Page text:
This forum has been closed.
    Comments
         
    There are no comments in this forum. Be first and add one

    Featured Videos

    Your JavaScript is turned off or you have an old version of Adobe's Flash Player. Get the latest Flash player.
    Brexit Vote Plunges Global Markets Into Uncharted Territoryi
    X
    June 24, 2016 9:38 PM
    British voters plunged global markets into unknown territory after they voted Thursday to leave the European Union. The results of the Brexit vote, the term coined to describe the referendum, caught many off guard. Analysts say the resulting volatility could last for weeks, perhaps longer. Mil Arcega reports.
    Video

    Video Brexit Vote Plunges Global Markets Into Uncharted Territory

    British voters plunged global markets into unknown territory after they voted Thursday to leave the European Union. The results of the Brexit vote, the term coined to describe the referendum, caught many off guard. Analysts say the resulting volatility could last for weeks, perhaps longer. Mil Arcega reports.
    Video

    Video Orlando Shooting Changes Debate on Gun Control

    It’s been nearly two weeks since the largest mass shooting ever in the United States. Despite public calls for tighter gun control laws, Congress is at an impasse. Democratic lawmakers resorted to a 1960s civil rights tactic to portray their frustration. VOA’s Carolyn Presutti explains how the Orlando, Florida shooting is changing the debate.
    Video

    Video Tunisian Fishing Town Searches for Jobs, Local Development Solutions

    As the European Union tries to come to grips with its migrant crisis, some newcomers are leaving voluntarily. But those returning to their home countries face an uncertain future.  Five years after Tunisia's revolution, the tiny North African country is struggling with unrest, soaring unemployment and plummeting growth. From the southern Tunisian fishing town of Zarzis, Lisa Bryant takes a look for VOA at a search for local solutions.
    Video

    Video 'American Troops' in Russia Despite Tensions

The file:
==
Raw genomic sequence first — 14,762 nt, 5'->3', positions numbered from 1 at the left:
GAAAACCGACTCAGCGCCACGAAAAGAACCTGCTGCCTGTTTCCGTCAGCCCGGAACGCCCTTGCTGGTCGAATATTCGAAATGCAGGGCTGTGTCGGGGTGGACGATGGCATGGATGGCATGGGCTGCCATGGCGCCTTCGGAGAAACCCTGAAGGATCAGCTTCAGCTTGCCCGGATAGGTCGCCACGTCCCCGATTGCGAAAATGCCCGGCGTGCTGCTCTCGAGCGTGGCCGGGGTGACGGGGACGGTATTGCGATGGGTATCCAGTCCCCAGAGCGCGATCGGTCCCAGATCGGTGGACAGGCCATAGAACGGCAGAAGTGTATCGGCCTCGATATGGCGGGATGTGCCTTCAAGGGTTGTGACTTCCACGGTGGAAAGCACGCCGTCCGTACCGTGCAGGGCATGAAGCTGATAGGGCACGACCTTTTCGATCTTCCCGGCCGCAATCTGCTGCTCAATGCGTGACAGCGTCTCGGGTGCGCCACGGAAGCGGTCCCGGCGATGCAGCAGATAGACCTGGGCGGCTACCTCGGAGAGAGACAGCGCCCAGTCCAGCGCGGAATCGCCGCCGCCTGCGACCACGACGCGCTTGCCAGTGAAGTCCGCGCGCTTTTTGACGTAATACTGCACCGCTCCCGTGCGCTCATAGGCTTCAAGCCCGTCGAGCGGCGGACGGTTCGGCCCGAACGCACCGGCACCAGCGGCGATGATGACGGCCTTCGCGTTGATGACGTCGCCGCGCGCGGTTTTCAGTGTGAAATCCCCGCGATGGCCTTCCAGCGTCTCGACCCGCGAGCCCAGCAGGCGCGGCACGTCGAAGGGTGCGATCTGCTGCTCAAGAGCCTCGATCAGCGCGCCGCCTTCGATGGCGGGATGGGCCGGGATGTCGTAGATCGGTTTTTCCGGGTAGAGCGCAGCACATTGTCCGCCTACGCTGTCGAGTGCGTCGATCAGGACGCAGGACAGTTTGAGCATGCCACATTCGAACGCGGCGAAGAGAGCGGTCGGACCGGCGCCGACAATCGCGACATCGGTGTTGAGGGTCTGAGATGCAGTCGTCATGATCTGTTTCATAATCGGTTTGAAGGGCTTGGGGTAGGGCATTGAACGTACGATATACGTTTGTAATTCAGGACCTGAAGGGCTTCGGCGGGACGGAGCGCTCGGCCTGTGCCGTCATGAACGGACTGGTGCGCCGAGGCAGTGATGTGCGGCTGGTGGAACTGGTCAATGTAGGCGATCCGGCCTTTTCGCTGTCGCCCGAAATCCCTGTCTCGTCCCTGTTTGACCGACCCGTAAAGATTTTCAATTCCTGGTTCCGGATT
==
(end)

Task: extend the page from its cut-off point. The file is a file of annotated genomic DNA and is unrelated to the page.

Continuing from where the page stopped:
Historic battle re-enactment is a niche hobby with a fair number of adherents in Russia where past military victories are played-up by the Kremlin as a show of national strength. But, one group of World War II re-enactors in Moscow has the rare distinction of choosing to play western ally troops. VOA's Daniel Schearf explains.
    Video

    Video Experts: Very Few Killed in US Gun Violence Are Victims of Mass Shootings

    The deadly shooting at a Florida nightclub has reignited the debate in the U.S. over gun control. Although Congress doesn't provide government health agencies funds to study gun violence, public health experts say private research has helped them learn some things about the issue. VOA's Carol Pearson reports.
    Video

    Video Trump Unleashes Broadside Against Clinton to Try to Ease GOP Doubts

    Recent public opinion polls show Republican Donald Trump slipping behind Democrat Hillary Clinton in the presidential election matchup for November. Trump trails her both in fundraising and campaign organization, but he's intensifying his attacks on the former secretary of state. VOA National Correspondent Jim Malone reports.
    Video

    Video Muslim American Mayor Calls for Tolerance

    Syrian-born Mohamed Khairullah describes himself as "an American mayor who happens to be Muslim." As the three-term mayor of Prospect Park, New Jersey, he believes his town of 6,000 is an example of how ethnicity and religious beliefs should not determine a community's leadership. Ramon Taylor has this report from Prospect Park.
    Video

    Video Internal Rifts Over Syria Policy Could Be Headache for Next US President

    With the Obama administration showing little outward enthusiasm for adopting a more robust Syria policy, there is a strong likelihood that the internal discontent expressed by State Department employees will roll over to the next administration. VOA State Department correspondent Pam Dockins reports.
    Video

    Video Senegal to Park Colorful ‘Cars Rapide’ Permanently

    Brightly painted cars rapide are a hallmark of Dakar, offering residents a cheap way to get around the capital city since 1976. But the privately owned minibuses are scheduled to be parked for good in late 2018, as Ricci Shryock reports for VOA.
    Video

    Video Florida Gets $1 Million in Emergency Government Funding for Orlando

    The U.S. government has granted $1 million in emergency funding to the state of Florida to cover the costs linked to the June 12 massacre in Orlando. U.S. Attorney General Loretta Lynch announced the grant Tuesday in Orlando, where she met with survivors of the shooting attack that killed 49 people. Zlatica Hoke reports.
    Video

    Video How to Print Impossible Shapes with Metal

    3-D printing with metals is rapidly becoming more advanced. As printers become more affordable, the industry is partnering with universities to refine processes for manufacturing previously impossible things. A new 3-D printing lab aims to bring the new technology closer to everyday use. VOA's George Putic reports.
    Video

    Video Big Somali Community in Minnesota Observes Muslim Religious Feast

    Ramadan is widely observed in the north central US state of Minnesota, which a large Muslim community calls home. VOA Somali service reporter Mohmud Masadde files this report from Minneapolis, the state's biggest city.

    Special Report

    Adrift The Invisible African Diaspora